This text was publishe first here.
I should have taken your email! People were all around us at the rally, shouting and singing, I really wanted to talk to someone but I didn’t notice how well you were listening, how you had patience to talk to me and read the flyer I was distributing. You had a red beard and skullcap, and a blue shirt with “Israeli Peace” on it. I wore the black shirt of Students for Justice in Palestine.
You read my flyer and asked me, “where it says in 1967 Israel occupied more territories populated by Palestinians, what do you mean by ‘more’? Are you saying Israel of 1948 was also conquered”?
I know what you are really asking: do “we people” recognize “your” right to exist, or… you know, want to throw you into the sea?
Dude, I’m an Israeli Jew, just like you! I don’t want to throw any Israelis into the sea, honestly. I’m a horrible swimmer and I have asthma, so although the sea in Tel Aviv is warmer than around here, I’d rather just look at the waves, maybe dip in my toes once in a while. Besides, the sea gets polluted: throwing people in could be dangerous!
But because I am Israeli, I know where you’re coming from. This question is one of our formulas, isn’t it? The ones we use when people tell us they were displaced in 1948, and we get really scared. You know them all by heart, don’t you? “These things happen in wars”; “If they had won they would have done the same”; “If they hadn’t rejected the partition plan in 1947, it wouldn’t have happened”; “the Arab states should have done more for them”, etc., etc.
I’ve tried not using those formulas and just listening to Palestinians telling me the place they are from, the place they can’t return to. I’ve tried looking at them straight in the eye when they say it, without responding. I feel so nervous it makes me sick in the stomach. I cringe. I feel like I’m going to explode.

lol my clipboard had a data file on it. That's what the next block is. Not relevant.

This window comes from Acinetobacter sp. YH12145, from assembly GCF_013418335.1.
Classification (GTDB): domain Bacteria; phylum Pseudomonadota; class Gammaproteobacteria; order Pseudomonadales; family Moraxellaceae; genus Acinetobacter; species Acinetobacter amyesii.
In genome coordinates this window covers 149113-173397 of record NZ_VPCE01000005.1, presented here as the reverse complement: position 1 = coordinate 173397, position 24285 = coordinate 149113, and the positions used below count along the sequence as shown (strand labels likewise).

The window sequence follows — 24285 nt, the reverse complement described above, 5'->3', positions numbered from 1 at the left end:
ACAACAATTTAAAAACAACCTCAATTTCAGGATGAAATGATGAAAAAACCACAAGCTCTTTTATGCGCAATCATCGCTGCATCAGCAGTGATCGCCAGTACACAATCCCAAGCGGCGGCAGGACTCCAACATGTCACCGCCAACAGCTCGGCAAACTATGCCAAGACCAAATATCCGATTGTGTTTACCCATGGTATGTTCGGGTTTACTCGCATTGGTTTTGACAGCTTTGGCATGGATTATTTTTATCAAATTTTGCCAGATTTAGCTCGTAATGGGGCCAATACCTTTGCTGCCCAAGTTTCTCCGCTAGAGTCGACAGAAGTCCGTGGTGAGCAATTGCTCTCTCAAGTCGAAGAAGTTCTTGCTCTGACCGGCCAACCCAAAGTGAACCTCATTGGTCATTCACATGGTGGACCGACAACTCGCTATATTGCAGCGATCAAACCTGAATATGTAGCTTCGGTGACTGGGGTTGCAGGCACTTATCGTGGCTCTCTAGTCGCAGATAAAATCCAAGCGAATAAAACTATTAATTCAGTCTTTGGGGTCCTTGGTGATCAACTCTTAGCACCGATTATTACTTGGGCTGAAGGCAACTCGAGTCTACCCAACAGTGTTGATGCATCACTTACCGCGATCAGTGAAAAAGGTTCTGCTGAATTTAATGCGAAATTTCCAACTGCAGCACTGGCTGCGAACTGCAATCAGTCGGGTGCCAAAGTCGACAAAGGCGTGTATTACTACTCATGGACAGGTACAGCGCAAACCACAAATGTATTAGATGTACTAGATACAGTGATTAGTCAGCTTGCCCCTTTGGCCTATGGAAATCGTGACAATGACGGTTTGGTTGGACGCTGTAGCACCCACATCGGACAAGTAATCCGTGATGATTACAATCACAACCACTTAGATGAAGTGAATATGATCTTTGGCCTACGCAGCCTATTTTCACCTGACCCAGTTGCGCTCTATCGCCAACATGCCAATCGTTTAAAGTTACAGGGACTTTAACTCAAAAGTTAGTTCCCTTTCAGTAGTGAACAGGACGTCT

Because when I look them in the eye, it stops being “us and “them”. For one moment, I wonder what if I was “them”. In Lydda, Yitzhak Rabin drove them out, firing shots above their heads; he tells the story in his memoirs. In Al-Majdal, which is Ashkelon today, they were loaded onto trucks after the fighting ended, and dumped on the other side of the border. In Jaffa they really were driven into the sea, under bombardment. Children were lost in the waves as their families fled to Gaza in fishing boats (did you know that? It was we who threw them into the sea, not the other way round!). And then we took all of their property and they stayed refugees, for sixty years. For sixty years!
Now they are here, and here are their children, looking at me, straight in the eye. Do you see why we are so scared?
But they are just looking at me, actually they are smiling. You may not believe me, but I get regularly hugged by Palestinians. Not everyone hates us, Aryeh (I think you said that was your name?). I have Palestinian friends: they cook for me; they laugh at my jokes; we gossip; they burn discs for me; we get all mushy and cheesy with each other.